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Lisner jewellery has only become
popular with collectors over recent
years, as the focus has been on
bigger names. However the company's
skilfull an attractive designs together
with relatively low prices have led to a
resurgence in their popularity with collectors.
The company was established in New York
in 1904 where it made its own good quality
unsigned jewellery and also distributed
pieces for others. In the 1920's it focused on well made jewellery marked
"Lanvin's Violet". Before the outbreak of the second world war Lisner became
the US agent for Elsa Schiaparelli importing and selling the designers French
made jewellery. In addition it had a license to make her jewellery and accessories
in the United States.
After the "Lisner" signature was introduced in the 1930's it became more well known
in its own right. It used the many jewellery manufacturers based in Rhode Island to
make its pieces including Whiting and Davis, known for its metal mesh purses. Lisner
was at its peak int the 1950's with it coloured plastic and Lucite jewellery aimed at the
cheaper to mid point end of the market. Lucite was an acrylic type of plastic that could
be coloured shaped or moulded. Several costume jewellers adopted the material and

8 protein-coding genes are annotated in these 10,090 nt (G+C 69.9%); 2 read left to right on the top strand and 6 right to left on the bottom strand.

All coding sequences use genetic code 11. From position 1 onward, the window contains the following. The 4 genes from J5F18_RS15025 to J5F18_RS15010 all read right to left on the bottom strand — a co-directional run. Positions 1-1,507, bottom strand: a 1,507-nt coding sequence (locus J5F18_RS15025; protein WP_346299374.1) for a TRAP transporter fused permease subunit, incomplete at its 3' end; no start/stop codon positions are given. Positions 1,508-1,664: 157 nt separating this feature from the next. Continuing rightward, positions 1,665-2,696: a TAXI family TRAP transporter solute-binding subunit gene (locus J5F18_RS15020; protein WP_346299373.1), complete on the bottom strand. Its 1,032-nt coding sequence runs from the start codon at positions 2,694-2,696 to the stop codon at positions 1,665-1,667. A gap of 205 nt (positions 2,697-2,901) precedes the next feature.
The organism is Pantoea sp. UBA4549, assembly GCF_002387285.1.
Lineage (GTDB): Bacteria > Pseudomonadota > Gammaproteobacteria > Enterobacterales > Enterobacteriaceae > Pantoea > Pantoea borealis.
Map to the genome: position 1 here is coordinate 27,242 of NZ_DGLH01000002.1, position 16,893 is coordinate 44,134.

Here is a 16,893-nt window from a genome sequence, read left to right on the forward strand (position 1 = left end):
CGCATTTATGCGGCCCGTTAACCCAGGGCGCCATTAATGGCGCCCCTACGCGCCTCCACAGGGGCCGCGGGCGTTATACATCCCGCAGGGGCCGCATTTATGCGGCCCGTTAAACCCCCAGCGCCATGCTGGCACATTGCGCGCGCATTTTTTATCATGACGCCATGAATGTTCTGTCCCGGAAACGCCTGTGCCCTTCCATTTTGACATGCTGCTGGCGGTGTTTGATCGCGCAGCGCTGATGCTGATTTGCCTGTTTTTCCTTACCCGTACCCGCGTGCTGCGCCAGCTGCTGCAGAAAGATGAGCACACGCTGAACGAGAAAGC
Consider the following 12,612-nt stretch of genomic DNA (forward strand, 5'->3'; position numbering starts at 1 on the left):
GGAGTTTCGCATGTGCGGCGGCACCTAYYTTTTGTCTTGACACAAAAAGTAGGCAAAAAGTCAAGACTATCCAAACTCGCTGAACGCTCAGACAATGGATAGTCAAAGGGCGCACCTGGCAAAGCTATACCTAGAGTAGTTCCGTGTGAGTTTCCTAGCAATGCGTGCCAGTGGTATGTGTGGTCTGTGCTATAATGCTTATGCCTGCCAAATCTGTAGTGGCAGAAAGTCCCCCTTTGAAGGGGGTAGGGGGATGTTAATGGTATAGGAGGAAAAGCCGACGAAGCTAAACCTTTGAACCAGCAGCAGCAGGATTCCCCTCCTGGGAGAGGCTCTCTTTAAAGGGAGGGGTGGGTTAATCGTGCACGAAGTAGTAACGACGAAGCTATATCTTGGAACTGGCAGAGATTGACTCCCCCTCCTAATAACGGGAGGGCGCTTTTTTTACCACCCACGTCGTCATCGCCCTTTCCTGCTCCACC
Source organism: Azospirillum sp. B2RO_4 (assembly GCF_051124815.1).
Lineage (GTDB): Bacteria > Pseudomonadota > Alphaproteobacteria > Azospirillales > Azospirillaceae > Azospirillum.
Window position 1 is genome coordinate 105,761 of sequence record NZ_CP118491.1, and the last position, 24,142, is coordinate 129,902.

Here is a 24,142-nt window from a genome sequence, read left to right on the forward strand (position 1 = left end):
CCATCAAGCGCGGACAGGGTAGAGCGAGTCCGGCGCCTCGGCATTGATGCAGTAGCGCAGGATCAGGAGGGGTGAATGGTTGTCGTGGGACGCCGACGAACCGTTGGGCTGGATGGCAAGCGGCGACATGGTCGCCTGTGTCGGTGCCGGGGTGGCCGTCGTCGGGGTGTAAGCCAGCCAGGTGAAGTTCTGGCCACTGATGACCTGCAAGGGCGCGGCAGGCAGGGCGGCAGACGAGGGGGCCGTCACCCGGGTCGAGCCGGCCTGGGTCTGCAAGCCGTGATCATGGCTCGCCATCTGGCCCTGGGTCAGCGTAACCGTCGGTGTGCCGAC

Lisner used it extensively with great results. Lisner's cololour combinations and attractive
results were a success at the time and are now popular again with collectors.
Below examples of Lisner's lucite necklaces:
Working with plastic or Lucite, Lisner designed jewellery around geometric or abstract
organic shapes such as flowers. On more expensive items these crisply moulded pieces
were combined with coloured or clear crystal rhinestones, often using the popular "aurora
borealis" rhinestones, or exotic lava stones.Designs were set on silver chromed or plated
bases, on in the 1960's on black japanned metal. Enamelling of metalwork was also used
to great effect.
Not all of Lisner's pieces were of the highest quality but they refleted the design trends of
the high end brands.Their 1950's rhinestone sets are an example of this. While not comparable
to the calibre of those made by Kramer and Weiss they are still better made than comparable
modern pieces. Lisner's "leaves" are not of thestandard of Schiaparelli, but they are affordable
Below: Rare Faux pearl Richeliue necklace by Lisner and Lisner brooch
In the late 1950's and into the 60's Lisner produced a range marked "Richelieu" which
was more expensive and of better quality. These pieces are harder to find today and
attract higher prices.